Inquiry into Australian Open decision fails to confirm quarantine

• Court later issued ‘disclaimer’ about incident • GWS star Josh Kelly had not cleared vaccination after flu virus

Inquiry into Australian Open decision fails to confirm quarantine

The Australian Open has defended its quarantine decision which bars players who had not vaccinated against a highly contagious and potentially deadly virus, while a social media backlash has seen one coach accuse tournament officials of “a few fit to be tied”.

All players attending the Australian Open this year will be banned from competing until they have been vaccinated against the Southern Varicella (Prue) virus, usually found in dogs.

The tournament warned the players on Saturday that they would be cut from the main draw if they refused. The move, to protect the tournament and the public from potential infections, infuriated parents of children who attend the event.

The tournament’s medical director, Stephen Sherry, did not dispute the policy, but said the directive was designed to protect the public.

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“The national health authorities have said we should do this,” he told Associated Press on Monday. “The health authorities don’t want anybody coming with a viral infection, certainly in the first week.”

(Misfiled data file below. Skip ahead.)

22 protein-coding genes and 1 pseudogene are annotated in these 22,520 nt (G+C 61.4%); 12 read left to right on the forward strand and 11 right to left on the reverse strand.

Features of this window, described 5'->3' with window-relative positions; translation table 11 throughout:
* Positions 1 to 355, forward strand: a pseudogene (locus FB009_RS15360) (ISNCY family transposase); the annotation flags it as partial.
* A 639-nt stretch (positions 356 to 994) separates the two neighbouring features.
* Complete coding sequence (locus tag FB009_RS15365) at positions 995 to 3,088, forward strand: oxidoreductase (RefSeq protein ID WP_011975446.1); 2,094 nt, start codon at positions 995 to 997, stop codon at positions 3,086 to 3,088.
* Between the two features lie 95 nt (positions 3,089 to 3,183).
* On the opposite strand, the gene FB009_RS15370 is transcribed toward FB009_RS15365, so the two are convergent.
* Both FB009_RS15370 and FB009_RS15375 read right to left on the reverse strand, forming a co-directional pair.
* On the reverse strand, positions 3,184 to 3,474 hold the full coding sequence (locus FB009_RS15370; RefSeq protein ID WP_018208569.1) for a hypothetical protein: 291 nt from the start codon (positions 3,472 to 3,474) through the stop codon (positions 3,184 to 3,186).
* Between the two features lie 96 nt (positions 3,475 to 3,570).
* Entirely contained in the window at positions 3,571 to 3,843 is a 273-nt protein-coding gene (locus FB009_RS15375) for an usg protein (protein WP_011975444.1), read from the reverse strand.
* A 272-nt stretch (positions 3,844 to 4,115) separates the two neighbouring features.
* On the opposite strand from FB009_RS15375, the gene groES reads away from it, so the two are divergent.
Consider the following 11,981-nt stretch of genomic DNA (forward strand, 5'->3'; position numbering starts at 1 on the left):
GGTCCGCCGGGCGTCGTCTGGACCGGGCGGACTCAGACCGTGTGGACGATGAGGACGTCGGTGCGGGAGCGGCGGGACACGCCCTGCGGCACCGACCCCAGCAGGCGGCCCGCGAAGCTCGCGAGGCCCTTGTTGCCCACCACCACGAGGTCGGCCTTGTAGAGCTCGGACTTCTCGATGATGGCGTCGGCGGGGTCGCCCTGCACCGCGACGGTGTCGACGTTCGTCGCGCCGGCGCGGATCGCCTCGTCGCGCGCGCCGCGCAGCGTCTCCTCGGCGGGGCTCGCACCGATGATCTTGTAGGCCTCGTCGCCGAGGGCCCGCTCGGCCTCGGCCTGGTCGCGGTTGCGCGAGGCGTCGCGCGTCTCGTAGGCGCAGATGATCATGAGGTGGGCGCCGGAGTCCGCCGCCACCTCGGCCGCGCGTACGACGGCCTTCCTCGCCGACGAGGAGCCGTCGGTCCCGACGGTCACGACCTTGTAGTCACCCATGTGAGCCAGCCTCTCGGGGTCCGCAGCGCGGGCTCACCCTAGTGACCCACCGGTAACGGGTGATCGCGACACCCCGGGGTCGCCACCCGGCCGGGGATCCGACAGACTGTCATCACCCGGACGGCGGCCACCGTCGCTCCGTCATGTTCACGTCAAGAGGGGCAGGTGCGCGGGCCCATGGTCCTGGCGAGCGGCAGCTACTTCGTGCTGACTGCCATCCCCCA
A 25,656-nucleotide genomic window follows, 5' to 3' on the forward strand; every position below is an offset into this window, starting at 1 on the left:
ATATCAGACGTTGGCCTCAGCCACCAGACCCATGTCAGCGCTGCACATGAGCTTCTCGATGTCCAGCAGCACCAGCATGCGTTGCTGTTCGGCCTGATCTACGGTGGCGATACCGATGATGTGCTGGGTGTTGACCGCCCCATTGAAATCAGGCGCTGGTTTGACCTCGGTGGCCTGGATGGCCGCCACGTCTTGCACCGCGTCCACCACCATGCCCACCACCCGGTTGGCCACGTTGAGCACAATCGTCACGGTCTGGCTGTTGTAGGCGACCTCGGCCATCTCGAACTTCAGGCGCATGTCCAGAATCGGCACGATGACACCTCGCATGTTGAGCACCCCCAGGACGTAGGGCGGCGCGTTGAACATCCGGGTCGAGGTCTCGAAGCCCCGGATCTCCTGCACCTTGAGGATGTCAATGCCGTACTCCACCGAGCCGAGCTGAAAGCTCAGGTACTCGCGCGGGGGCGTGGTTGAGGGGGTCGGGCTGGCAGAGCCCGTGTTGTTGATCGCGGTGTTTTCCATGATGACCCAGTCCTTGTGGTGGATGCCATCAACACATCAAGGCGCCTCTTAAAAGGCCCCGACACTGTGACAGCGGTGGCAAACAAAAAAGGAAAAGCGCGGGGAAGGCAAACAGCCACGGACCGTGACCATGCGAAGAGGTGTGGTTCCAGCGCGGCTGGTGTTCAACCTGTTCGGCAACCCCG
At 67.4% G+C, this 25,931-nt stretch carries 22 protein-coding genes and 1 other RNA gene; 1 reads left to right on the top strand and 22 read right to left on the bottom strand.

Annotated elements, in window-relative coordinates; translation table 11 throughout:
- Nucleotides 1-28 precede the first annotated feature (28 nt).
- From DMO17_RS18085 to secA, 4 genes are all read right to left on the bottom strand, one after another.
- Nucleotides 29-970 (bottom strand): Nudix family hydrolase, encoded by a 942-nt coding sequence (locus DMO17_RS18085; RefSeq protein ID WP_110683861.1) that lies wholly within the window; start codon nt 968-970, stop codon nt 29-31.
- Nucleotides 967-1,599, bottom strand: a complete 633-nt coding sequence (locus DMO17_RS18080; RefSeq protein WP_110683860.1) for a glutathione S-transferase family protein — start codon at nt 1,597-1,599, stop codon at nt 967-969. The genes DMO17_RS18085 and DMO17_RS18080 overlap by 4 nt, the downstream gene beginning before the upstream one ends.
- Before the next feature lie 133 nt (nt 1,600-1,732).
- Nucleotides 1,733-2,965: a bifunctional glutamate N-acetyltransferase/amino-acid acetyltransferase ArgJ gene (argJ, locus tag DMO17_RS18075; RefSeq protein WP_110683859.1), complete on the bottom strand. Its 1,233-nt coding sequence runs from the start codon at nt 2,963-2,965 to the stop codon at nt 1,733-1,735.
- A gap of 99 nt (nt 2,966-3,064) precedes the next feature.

“We’re not trying to restrict anyone,” he added. “It is what it is and it’s not something we would have done if we had evidence to the contrary.”

Melbourne’s federal court ruled on Tuesday that those taking part in the tournament should be given clarification on the policy, with a two-day deadline for both sides to present submissions, but did not force either side to clarify it.

“I was really perturbed by the way the decision was made,” the coach of a player taking part in the Australian Open said. “I think it’s a bit draconian. I’m not saying it’s right, but it does look a bit draconian.”

Mick Eardley, representing the Australian Tennis Association (ATA), said its decision to ban players who had not had their vaccinations in time for the event was not a disputable issue.

“It is evident that the players are ignorant of the virus and are not willing to abide by the quarantine,” he said in his submission to the court.

The coach said he was concerned that the exclusion of players had already affected the ranking of his player, who was forced to withdraw from her match against Petra Martic of Croatia on Tuesday.

The GWS Giants rugby league star Josh Kelly is believed to be one of several players affected by the decision, but reports say he had not been cleared to play.

Kelly is the grandson of Margaret Court, one of the most vocal opponents of same-sex marriage. Court told News Corp she had decided not to comment on the incident.

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